Exit Strategies

The Node

The Node

By Tito Perdue

Nine-Banded Books

258 Pages

(Cover art by Alex Kurtagic)

Literary renegade Tito Perdue’s new novel, The Node, is a dystopian comedy set later this century in an ultra-multi-cultural Third-World America where Caucasians (or “Cauks” as they’re called) are by law a disenfranchised minority.


In this wretched and wasted, yet still consumer-crazed land, pollution has ruined the atmosphere, overpopulation caused by third-world immigration has destroyed all the resources, and the most valued currency is the Chinese Yuan.

Looting, murder, robbery and pederasty are all considered normal, and an infamous prison called The Wedge is reserved for whites suspected of having “ethnocentric tendencies.”

Everything, it seems, in this bad new world is named (or re-named) after Martin Luther King Junior: streets, lakes, rivers, buildings, bridges, and New York City.

The book’s un-named 44-year-old protagonist, forced to abandon his rural Tennessee homestead, makes a dangerous 4-mile trek to “the city,” seeking propane for warmth, and visits a “node,” a covert compound peopled with white men and women endeavoring to illegally repopulate themselves. These “nodists” are part of an ever-expanding network of such groups, or franchises, they call them, that are springing up all over the country.

Here, the hero meets and talks with the movement’s founder, Larry Schneider, an eccentric idealist obsessed with a yen to “turn the world around” and who complains bitterly about their race’s bizarre predicament:

“Odd business, no? We spent a thousand years putting together some advantages for ourselves, and now we’re supposed to give them all away.”

“Yeah. Everybody’s good except us. We’re bad.”

“Precisely. Entirely appropriate that black people, yea and Asians too, should look to their interests. But don’t you try it!”

Sympathetic with their cause, the novice decides to stay among them. Returning home, he later learns, would do no good anyway, since in his absence, the government has given his house and acreage to Cambodians for the sake of “diversity.”

Larry Schneider eventually recruits “our man,” (as Perdue often calls his protagonist) to go on a mission to rendezvous with an out-of-state contingent of like-minded whites and create a new node.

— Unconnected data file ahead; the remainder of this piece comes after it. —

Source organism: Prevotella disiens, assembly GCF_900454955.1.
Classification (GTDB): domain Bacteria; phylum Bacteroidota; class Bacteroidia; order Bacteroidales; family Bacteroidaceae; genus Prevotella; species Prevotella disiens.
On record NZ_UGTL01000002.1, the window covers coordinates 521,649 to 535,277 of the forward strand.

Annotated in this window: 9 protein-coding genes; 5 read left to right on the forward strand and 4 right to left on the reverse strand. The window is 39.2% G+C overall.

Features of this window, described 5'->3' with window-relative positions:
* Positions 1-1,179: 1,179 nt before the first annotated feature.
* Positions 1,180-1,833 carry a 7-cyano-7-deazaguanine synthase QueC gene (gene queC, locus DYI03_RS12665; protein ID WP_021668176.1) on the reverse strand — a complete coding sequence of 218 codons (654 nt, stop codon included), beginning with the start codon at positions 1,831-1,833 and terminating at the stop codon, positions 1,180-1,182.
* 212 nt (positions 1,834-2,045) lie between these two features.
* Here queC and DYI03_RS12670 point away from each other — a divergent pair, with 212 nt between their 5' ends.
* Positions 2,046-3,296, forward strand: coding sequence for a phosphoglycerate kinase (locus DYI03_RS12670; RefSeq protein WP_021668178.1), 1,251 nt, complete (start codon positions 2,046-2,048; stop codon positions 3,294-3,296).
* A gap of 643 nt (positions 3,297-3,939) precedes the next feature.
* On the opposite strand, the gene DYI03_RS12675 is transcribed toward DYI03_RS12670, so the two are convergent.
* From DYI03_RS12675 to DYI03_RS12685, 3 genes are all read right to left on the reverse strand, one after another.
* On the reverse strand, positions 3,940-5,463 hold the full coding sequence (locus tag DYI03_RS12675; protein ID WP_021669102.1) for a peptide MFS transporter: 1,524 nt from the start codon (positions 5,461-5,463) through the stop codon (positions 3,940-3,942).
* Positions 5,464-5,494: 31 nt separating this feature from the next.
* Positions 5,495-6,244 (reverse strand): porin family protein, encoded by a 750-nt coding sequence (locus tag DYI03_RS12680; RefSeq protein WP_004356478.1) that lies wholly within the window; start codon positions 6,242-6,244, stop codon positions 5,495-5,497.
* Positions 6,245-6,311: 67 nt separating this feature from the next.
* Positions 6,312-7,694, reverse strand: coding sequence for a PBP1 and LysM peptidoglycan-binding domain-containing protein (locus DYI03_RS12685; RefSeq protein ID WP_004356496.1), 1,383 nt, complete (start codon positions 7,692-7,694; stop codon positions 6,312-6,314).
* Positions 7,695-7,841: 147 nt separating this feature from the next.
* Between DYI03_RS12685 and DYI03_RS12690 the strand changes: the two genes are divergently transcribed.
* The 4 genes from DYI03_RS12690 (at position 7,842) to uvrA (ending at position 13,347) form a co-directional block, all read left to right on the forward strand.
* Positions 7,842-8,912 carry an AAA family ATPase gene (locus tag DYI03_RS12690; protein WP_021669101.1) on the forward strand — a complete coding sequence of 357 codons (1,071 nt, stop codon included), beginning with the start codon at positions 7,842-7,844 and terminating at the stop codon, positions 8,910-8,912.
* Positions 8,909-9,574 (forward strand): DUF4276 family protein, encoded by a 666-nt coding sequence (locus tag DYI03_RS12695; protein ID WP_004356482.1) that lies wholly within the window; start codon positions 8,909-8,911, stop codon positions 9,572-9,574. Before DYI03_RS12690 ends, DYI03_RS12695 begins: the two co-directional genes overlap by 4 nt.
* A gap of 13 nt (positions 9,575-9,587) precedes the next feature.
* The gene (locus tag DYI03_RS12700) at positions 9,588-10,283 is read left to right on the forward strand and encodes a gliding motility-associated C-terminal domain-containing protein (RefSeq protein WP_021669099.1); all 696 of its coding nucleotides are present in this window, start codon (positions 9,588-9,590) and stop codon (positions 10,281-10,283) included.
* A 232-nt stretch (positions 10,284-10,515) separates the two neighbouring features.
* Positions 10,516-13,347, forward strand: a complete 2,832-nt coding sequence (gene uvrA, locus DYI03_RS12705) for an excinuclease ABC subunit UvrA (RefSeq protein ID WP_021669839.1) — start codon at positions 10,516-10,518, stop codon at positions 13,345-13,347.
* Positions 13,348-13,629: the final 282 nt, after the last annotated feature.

Once he finally finds his comrades, our man and his nuevo nodists, after many mishaps and misadventures, appropriate a piece of abandoned farmland and horde a supply of ammunition, guns, explosives, pharmaceuticals, food, and synthetic water. They then build a twenty-foot wall around the compound and set to work making babies and raising cattle.

Eventually, they win over a large part of the local population (nine counties worth) with their philosophy and create a micro-nation called Peluria, which is to be measured, as the movement’s founder puts it “not by prosperity, but by the quality of men.”

But one is left wondering, will the Cauks prevail? Will the white race survive? Will they be “the winners” who get to write their own history, outnumbered, maligned, and despised as they are in that nightmare state that used to be America?

One can guess that Perdue had considerable fun writing The Node. Though the magical realism, so abundant in his other works, is not as prevalent here, the novel does contain a number of inter-textual references and inside jokes (another characteristic of Perdue’s fiction).

When, for instance, the protagonist overhears a mother “teaching her child the rudiments of what sounded like the old-fashioned English of a hundred years before,” he wonders:

Was this indeed the tongue that held sway in North America once, the dialect of Wolfe, Faulkner, and Perdue?

And later, he happens upon a faded and forgotten manuscript in a drawer titled Morning Crafts (a book of Perdue’s due to be published before the end of this year).

From Opportunities in Alabama Agriculture, to The Sweet-Scented Manuscript, to The New Austerities, to Lee, to Fields of Asphodel(and a number of other yet to be published novels) Perdue’s entire oeuvre involves a fictionalized version of his ancestors, his family, and himself (as his brazen alter-ego, Leland Pefley).

But The Node is the first work in which the American South’s most luminous radical reactionary ruminates upon and prognosticates about the future of the white race and the fate of his (and also our) descendents.